El Laberinto Del Fauno (Pan’s Labyrinth) Review
There’s a very easy way to tell if you should go and see Pan’s Labyrinth: if you’re a fan of Mexican director Guillermo del Toro’s more intimate Spanish-language films (Cronos, The Devil’s Backbone), then see this immediately, and see it as many times as you can in the cinema. If, however, you prefer his somewhat compromised Hollywood work (Mimic, Blade 2, Hellboy), then you may consider this film too arty for your tastes – but I would urge you to see it anyway, as we need more films like this in cinema, and directors pursuing their artistic vision to such success should always be encouraged, not least as a reminder to generations raised on cinema as product that it is also, as the French would have it, the “seventh art”. (And if you don’t know what the other six are, then go look them up….!)
In post-civil-war Spain, a pregnant widow and her daughter join her new husband, a captain in Franco’s army, and his unit in residence within a forest where hide a ragtag force of leftist rebels unwilling to give up the struggle, and something far older and sinister which takes an interest in the fairy-tale obsessed girl – and her brother to be….
I feel privileged that of late we have been treated to a succession of films that are made by and for adults, films that satisfy more than the most basic cravings that entertainment can satisfy, films that are almost literary in their choice of topics and the depth in which they treat them. Pan’s Labyrinth, then, succeeds such diverse fare as A History of Violence, The Constant Gardener, Syriana, Ghost in the Shell: Innocence and Miami Vice as a mature work from a director who can truly be regarded as an artist rather than a journeyman. Unlike the films mentioned, it blends the fantastic and macabre with the horror of reality and war in the same manner as The Devils’ Backbone, which del Toro explained afterwards in a Q & A was entirely deliberate – this is the sister film to that brother, a film which takes place chronologically after Backbone, but which investigates a number of similar themes from a similar, yet different angle. I winced at the shocking outbursts of extremely graphic and realistic violence far more in this film than in the previous one, and the apparently benign rural paganism which the lead character dives headlong into becomes so sinister so quickly this is clearly not going to end well for many in the film. If the dusty hues and open sky and sun of The Devil’s Backbone suggested the morality play of the Western, the greens and blues here, along with the forestry, uniforms and weapons are far more in keeping with the War movie, something reinforced by the contrast between the girl’s adventures and the escalating conflict between leftist republican rebels and Franco’s fascist army. UK viewers will feel at odd moments resonances with classic wartime-set children’s stories such as The Railway Children, and at others the clash of ideologies and testing of human morality more in keeping with traditional war-set dramas.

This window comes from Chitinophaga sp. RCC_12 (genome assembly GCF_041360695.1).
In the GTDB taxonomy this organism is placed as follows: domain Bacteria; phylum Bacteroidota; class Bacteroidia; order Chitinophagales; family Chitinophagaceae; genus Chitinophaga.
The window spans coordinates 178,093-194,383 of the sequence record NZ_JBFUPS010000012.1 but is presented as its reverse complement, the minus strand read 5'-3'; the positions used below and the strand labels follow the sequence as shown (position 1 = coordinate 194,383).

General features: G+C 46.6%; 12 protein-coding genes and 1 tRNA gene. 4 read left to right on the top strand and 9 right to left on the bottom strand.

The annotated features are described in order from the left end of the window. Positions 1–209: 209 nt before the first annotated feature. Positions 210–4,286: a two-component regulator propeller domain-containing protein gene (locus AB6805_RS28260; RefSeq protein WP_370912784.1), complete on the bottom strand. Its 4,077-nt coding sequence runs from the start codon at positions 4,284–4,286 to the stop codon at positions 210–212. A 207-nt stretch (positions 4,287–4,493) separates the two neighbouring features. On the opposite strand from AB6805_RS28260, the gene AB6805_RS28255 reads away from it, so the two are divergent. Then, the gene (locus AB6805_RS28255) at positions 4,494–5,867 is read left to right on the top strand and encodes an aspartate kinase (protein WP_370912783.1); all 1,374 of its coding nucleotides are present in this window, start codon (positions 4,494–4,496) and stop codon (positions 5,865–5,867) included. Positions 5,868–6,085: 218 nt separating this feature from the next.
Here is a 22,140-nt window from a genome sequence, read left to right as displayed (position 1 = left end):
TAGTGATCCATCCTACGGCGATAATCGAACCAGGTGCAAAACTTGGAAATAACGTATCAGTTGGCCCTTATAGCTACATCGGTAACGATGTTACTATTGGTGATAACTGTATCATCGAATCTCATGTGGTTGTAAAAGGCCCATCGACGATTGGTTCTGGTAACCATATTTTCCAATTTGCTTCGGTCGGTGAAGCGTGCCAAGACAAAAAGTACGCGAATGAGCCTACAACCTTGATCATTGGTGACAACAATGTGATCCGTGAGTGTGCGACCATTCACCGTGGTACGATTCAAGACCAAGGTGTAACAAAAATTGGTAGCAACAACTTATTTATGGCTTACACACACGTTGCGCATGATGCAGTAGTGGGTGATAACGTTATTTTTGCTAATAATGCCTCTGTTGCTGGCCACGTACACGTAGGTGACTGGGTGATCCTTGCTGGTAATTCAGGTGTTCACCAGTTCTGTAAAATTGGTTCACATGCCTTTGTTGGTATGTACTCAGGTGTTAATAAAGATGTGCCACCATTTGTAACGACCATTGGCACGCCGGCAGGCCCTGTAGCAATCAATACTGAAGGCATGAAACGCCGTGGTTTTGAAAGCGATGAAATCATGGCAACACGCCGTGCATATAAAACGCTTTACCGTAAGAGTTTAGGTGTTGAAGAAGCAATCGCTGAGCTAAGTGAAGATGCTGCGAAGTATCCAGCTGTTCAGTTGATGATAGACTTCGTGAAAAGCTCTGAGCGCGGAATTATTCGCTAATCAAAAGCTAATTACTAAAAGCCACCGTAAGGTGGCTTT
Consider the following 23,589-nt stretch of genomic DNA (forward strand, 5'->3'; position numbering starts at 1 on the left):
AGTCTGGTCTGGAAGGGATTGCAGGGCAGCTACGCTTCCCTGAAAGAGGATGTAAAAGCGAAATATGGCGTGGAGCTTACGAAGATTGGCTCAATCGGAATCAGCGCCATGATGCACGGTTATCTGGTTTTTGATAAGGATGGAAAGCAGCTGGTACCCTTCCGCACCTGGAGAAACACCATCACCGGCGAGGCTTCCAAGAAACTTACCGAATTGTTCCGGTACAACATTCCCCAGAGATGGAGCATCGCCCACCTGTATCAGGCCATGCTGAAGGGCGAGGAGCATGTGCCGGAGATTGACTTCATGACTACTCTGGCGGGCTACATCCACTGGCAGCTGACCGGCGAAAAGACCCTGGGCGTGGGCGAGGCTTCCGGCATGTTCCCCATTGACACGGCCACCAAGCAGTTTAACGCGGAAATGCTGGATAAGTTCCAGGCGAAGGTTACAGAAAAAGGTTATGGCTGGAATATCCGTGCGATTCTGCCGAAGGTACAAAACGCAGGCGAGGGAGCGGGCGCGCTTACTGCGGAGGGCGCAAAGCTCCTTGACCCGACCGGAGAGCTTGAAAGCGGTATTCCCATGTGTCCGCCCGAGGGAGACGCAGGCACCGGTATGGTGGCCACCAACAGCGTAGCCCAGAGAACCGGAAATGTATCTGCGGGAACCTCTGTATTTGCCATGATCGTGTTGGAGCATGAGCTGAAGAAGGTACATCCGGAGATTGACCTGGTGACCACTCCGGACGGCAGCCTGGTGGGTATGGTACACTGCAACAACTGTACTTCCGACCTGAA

Ultimately, the masterful balancing act del Toro pulls off between these two strands that intertwine increasingly to a shocking yet satisfying conclusion could not have been realised without the master craftsmen he and producer Alfonso Cuaron surrounded themselves with. Photography, set design, creature make-up, acting (Sergi Lopez and Maribel Verdu in particular) and, most of all, the score, are all superb examples of the individual crafts, with only the slightly-lower budget CGI possibly marring things, although the decision to go in a more painterly direction with the CGI achieves a superbly unsettling effect keeping a distance between the ‘real’ world and the ‘fantasy’ one. The combined effect, coupled with del Toro’s refined script and masterful cinematic classicism, is nothing short of completely absorbing, an exercise in the true magic of cinema, leavened with sufficient intellectual meat within the metaphors to make returning to the film something to look forward to. I suspect nothing else this Frightfest will come close other than Bong Joon-Ho’s Gwoemul aka The Host, but a film festival that delivers more than one such example of fine artistry is a successful one indeed.
Pan's Labyrinth goes on general release in the UK on 24th November 2006.
Last updated: 19/04/2018 04:35:18